With the news of Tom Brady leaving the New England Patriots to play for another organization — likely the Tampa Bay Buccaneers — the team will have to find a new starting quarterback for the first time since 2001. The situation isn’t the same as in 2008, when Brady spent most of the year on Injured Reserve, however, or 2016 where he was suspended four games due to Deflategate. He is gone for good this time. With Brady out of the picture, that means the Patriots will have to quickly evaluate their QB situation.
The two quarterbacks on the roster right now are Jarrett Stidham, a fourth-round selection in the previous draft, and Cody Kessler, a former starter for the Cleveland Browns three seasons ago. The Patriots could opt to trade for a veteran like Derek Carr or Andy Dalton, but given their current salary cap and draft pick situations, I’m not sure if they will be able to. So, that leaves the Patriots with two realistic options: Stidham or Kessler.
Both quarterbacks should have an opportunity to lay claim to the QB1 job next season, although I’m more optimistic that Stidham will win that competition. The Patriots might add a veteran backup who can fill in on days Stidham just doesn’t have it as well as play a mentor role for the young signal caller. Based on what I watched in last year’s preseason, however, Stidham has the physical tools to be a quality starting QB.
The main issue at play will be how fast he can process the game and be able to move through his progressions. He has the arm strength to make all the throws, is fairly agile enough to escape the first wave of pressure, and has solid leadership skills, but the finer aspects of the position that we took for granted from Brady over the years will need to be developed.
Throwing Stidham in the fire will still be in the Patriots’ best interests long-term. There are going to be three likely outcomes:
1. Stidham stinks and the Patriots become a 6-8 win team: That’s not necessarily bad news, because that likely means the team will have the draft capital necessary to be able to find its next quarterback in the 2021 draft. The team may also undergo a one-to-two-year rebuild during which it hoards draft picks similar to the 2009-201, which help the Patriots reload for another three championships between 2014 and 2018.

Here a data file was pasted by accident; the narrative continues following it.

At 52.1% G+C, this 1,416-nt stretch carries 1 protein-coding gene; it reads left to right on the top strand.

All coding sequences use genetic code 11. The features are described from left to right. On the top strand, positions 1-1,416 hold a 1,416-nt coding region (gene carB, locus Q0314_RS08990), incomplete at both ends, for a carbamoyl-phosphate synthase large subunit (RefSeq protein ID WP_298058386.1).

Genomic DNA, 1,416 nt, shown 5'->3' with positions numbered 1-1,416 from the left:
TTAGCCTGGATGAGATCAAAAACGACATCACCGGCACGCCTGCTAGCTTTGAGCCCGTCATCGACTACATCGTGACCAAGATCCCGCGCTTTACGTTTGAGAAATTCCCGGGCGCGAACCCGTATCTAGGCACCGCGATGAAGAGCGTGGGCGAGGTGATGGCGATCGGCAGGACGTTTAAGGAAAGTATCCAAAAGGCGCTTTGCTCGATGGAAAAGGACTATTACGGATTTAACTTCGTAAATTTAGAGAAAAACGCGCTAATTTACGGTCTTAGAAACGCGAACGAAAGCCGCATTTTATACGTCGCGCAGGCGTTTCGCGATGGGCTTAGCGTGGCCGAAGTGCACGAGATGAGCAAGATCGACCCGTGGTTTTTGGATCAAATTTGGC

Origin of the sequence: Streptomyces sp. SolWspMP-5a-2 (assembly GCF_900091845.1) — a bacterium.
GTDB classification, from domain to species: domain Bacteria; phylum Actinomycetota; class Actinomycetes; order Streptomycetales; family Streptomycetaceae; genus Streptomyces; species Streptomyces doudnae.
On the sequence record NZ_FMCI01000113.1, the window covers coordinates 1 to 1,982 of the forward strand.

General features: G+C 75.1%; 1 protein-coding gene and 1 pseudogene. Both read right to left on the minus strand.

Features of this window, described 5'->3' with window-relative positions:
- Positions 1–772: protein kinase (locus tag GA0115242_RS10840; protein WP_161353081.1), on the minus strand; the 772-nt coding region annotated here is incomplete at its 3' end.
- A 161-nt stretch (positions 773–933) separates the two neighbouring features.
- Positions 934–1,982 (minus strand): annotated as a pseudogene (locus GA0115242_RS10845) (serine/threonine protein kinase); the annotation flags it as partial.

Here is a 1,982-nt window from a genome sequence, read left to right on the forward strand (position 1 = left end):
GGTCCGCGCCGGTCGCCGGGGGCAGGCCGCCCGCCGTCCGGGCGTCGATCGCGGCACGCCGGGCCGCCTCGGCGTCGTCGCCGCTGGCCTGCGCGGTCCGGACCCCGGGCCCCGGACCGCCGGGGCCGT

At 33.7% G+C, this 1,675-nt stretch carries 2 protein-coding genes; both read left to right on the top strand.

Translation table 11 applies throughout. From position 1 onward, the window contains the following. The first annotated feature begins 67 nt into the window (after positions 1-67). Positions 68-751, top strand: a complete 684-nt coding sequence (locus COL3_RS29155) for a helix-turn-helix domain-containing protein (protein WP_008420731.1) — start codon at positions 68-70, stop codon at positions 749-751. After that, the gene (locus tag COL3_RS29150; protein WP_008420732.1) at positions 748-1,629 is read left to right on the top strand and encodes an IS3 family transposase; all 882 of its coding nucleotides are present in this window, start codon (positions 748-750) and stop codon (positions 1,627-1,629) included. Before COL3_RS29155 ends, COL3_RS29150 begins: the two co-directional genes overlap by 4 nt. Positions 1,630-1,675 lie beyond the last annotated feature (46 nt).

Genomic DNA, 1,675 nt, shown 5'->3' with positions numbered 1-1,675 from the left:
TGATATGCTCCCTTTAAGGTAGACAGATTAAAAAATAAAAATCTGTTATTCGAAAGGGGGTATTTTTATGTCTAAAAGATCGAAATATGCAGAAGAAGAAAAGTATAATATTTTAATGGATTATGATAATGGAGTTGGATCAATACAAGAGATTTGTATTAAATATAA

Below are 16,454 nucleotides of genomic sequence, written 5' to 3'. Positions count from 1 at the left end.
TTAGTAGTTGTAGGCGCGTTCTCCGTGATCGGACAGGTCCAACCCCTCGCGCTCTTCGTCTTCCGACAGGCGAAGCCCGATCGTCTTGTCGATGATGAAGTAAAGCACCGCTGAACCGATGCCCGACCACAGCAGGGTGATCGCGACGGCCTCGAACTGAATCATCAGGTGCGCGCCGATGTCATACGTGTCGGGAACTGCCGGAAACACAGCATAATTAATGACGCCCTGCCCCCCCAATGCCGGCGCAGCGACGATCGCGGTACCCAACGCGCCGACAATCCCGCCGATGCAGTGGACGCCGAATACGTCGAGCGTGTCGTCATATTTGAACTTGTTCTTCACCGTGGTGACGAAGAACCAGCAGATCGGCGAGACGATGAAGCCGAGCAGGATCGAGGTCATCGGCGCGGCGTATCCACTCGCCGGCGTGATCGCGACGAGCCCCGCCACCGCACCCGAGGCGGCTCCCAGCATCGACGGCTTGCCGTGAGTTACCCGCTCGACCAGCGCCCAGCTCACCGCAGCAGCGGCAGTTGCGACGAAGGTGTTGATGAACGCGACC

2. Stidham is mediocre and the Patriots are a 8-10 win team: This might actually be the worst outcome of the three, because it means Stidham probably is not the guy but the team lacks the draft capital necessary to acquire its next franchise quarterback. With the team unlikely good enough to compete for postseason play, Bill Belichick will either have to rebuild or mortgage the future for one Super Bowl run. Given his past behaviors, tough, the latter is unlikely.
3. Stidham shows QB1 promise and the Patriots win another AFC East title: This is worst case scenario for the rest of the NFL, but best case for those rooting for the Patriots and/or Stidham. That means the team will have its next signal caller on a rookie deal and cap space in the 2021 offseason to make improvements to the roster.
Any of those three outcomes will help Belichick be able to chart a course for what’s next for his team, although I believe scenarios No. 2 and No. 3 are more likely than No. 1, with 2 appearing to be the most likely at the moment. The Brady departure will definitely test the team and probably make for more Grumpy Bill press conferences, although I think there is enough leadership on the current roster to keep it afloat as long as Stidham is capable of not losing games.
The team’s future may be uncertain, but soon enough we’ll have a good idea of what it will eventually look like.